What is VAP (ventilator-associated pneumonia)?
Ventilator-associated pneumonia is the most common and lethal form of hospital-acquired (nosocomial) pneumonia. The occurrence of VAP varies greatly, ranging from 6 to 52% of patients (1) who need to be placed on a breathing machine (mechanical ventilation) for more than 48 hours. (2) Having a breathing tube placed in the windpipe to assist a patient to breath (endotracheal intubation) and mechanical ventilation predispose a patient to VAP by interfering with the body’s normal defense mechanisms that keep microorganisms out of the lungs.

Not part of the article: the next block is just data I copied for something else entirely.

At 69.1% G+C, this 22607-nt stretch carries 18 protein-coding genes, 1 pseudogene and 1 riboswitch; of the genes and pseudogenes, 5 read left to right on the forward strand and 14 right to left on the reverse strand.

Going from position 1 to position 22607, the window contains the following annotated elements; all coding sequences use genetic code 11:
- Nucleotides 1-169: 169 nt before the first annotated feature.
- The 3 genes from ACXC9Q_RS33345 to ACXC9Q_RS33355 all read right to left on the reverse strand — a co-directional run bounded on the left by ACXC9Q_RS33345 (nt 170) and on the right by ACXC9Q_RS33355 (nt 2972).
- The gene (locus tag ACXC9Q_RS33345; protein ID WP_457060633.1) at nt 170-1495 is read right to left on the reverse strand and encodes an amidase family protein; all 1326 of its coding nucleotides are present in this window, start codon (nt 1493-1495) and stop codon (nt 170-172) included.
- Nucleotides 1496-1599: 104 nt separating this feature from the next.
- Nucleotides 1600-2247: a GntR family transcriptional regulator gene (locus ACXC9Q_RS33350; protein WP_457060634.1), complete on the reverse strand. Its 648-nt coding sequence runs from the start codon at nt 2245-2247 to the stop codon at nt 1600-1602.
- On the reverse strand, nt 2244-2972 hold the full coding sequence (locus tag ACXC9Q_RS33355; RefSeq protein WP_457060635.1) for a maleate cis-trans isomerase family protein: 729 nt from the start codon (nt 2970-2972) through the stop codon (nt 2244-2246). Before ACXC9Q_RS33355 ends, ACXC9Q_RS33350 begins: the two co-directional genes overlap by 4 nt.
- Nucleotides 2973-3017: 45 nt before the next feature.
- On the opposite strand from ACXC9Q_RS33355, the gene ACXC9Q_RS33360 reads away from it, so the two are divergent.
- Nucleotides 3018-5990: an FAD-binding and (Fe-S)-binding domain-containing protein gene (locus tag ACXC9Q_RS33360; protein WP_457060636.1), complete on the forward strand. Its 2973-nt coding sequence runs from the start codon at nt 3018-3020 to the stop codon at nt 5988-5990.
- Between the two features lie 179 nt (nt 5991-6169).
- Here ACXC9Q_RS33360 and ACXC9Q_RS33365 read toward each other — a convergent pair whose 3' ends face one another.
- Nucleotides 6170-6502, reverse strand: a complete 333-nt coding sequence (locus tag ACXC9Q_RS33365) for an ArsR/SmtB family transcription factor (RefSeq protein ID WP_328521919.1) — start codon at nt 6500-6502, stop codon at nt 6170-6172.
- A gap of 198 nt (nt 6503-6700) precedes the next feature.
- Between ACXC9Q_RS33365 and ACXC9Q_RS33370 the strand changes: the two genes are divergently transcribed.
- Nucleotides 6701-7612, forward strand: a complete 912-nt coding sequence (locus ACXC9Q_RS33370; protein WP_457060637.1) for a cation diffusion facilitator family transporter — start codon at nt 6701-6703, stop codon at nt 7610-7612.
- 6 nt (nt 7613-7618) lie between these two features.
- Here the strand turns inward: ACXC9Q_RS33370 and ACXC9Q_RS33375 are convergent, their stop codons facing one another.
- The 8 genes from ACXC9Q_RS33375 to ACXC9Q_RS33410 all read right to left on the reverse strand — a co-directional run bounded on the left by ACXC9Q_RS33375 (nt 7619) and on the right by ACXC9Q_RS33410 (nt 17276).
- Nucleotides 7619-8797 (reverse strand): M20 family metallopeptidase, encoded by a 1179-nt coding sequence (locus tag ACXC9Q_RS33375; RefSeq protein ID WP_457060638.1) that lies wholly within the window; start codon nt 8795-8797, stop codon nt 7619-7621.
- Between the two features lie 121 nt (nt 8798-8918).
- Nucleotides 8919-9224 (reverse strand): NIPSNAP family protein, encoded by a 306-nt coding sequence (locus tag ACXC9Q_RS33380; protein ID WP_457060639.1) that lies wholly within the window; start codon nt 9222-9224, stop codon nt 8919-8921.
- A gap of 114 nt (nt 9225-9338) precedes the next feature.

How can I help reduce my risk of acquiring VAP?
There is no one specific thing that you, as a patient, can do to prevent VAP. The best prevention is to keep yourself healthy so that there is no need for you to be placed on a breathing machine. In case you do need to be placed on a breathing machine, you and your family should have the procedure explained to you by your healthcare provider and have your questions and concerns answered.
For more information regarding VAP, the following websites may prove helpful:
- The Journal of the American Medical Association - VAP Patient Page
- See What Clinicians Are Doing About VAP
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The skin is the source website is dedicated to reducing healthcare-associated infections (HAIs) by educating patients that skin is often the source of HAIs.
- National Patient Safety Foundation
- Association for Professionals in Infection Control and Epidemiology (APIC) website